Kaspersky Labs set up a Wi-Fi honeypot on its stand and found that 55 per cent of Wi-Fi networks at the event did not use data encryption.
The security firm said the results were unacceptably high even if the number of available public access points was factored in.
"Hackers are attracted to such exhibitions by the opportunity to break in to the networks of companies taking part," said David Emm, senior technology consultant at Kapsersky Labs.
"Almost all firms that exhibit at the show set up their own local networks. Unfortunately, they are typically set up quickly and with low security settings. "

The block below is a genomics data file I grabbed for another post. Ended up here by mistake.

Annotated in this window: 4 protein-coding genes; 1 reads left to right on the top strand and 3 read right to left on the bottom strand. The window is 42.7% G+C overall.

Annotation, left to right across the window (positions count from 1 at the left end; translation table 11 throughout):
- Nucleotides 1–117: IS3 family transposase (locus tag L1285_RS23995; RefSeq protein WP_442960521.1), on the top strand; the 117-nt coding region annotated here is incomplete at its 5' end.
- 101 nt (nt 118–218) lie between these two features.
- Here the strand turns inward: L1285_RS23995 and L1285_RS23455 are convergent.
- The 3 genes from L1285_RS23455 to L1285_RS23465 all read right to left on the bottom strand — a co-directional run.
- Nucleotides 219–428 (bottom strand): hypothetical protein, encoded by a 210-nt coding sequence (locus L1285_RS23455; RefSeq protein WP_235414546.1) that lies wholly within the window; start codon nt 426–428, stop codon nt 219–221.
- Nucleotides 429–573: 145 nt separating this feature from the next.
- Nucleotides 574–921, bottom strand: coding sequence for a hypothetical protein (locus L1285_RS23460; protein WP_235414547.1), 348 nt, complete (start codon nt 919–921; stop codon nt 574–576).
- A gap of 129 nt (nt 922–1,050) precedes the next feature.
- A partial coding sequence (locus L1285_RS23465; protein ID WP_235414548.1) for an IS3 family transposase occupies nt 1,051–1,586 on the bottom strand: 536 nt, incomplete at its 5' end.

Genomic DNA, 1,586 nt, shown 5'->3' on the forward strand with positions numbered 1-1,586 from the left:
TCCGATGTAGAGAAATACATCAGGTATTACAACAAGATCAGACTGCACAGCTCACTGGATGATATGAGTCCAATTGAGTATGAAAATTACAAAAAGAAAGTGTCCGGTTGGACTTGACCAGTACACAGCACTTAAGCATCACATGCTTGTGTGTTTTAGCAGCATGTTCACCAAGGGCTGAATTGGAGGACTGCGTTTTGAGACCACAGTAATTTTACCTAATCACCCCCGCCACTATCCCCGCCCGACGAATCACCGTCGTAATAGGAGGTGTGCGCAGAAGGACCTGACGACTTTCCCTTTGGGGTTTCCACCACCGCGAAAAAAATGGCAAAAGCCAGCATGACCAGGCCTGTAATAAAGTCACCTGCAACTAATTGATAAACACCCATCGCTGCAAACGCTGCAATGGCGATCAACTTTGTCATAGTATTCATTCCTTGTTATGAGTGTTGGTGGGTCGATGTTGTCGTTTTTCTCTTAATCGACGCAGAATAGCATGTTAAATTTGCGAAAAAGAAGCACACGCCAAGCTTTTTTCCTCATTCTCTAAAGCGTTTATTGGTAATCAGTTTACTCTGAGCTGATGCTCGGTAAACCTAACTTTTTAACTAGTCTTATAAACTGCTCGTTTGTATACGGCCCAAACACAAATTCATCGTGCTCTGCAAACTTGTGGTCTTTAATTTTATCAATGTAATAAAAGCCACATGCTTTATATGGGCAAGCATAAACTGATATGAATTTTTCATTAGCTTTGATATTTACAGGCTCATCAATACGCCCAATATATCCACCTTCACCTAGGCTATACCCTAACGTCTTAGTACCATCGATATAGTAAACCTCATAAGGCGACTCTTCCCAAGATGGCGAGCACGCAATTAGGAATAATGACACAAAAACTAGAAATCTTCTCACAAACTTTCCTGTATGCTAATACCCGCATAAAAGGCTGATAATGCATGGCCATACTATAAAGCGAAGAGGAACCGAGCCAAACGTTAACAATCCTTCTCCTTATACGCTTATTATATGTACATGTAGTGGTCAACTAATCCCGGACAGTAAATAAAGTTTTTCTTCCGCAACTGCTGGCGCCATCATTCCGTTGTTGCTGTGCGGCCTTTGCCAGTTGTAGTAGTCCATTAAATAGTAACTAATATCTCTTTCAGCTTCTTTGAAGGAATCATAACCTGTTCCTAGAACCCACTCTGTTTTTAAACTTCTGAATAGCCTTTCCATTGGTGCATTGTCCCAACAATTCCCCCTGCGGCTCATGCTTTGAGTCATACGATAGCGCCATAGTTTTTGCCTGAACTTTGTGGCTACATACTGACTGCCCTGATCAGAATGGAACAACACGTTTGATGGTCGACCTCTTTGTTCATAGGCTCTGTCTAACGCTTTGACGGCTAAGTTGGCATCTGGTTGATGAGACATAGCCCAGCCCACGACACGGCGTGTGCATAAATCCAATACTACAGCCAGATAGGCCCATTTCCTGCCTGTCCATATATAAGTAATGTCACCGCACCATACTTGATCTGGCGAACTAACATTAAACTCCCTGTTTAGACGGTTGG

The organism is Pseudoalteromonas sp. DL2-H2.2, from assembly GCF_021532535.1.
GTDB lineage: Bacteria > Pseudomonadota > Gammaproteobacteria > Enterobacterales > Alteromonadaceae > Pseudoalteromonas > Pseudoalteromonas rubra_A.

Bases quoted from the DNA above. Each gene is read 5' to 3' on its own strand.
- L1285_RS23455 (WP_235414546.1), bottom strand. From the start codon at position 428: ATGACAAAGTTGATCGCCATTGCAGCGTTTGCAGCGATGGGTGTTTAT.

Honeypots are automatic collection stations set up by security researchers to measure the effectiveness of a security system.
In some cases they are set up to look like corporate networks to encourage people to hack them in order to study the techniques used.
In a similar experiment F-Secure set up a Bluetooth honeypot at the show, which attracted over 450,000 visitors.
"At any given time we would see more than 100 Bluetooth devices wandering within our range," said Mikko Hyppönen, chief research officer at F-Secure.
"The grand total was 12,500 unique devices that had Bluetooth, had it enabled, and had it visible. Unbelievable."
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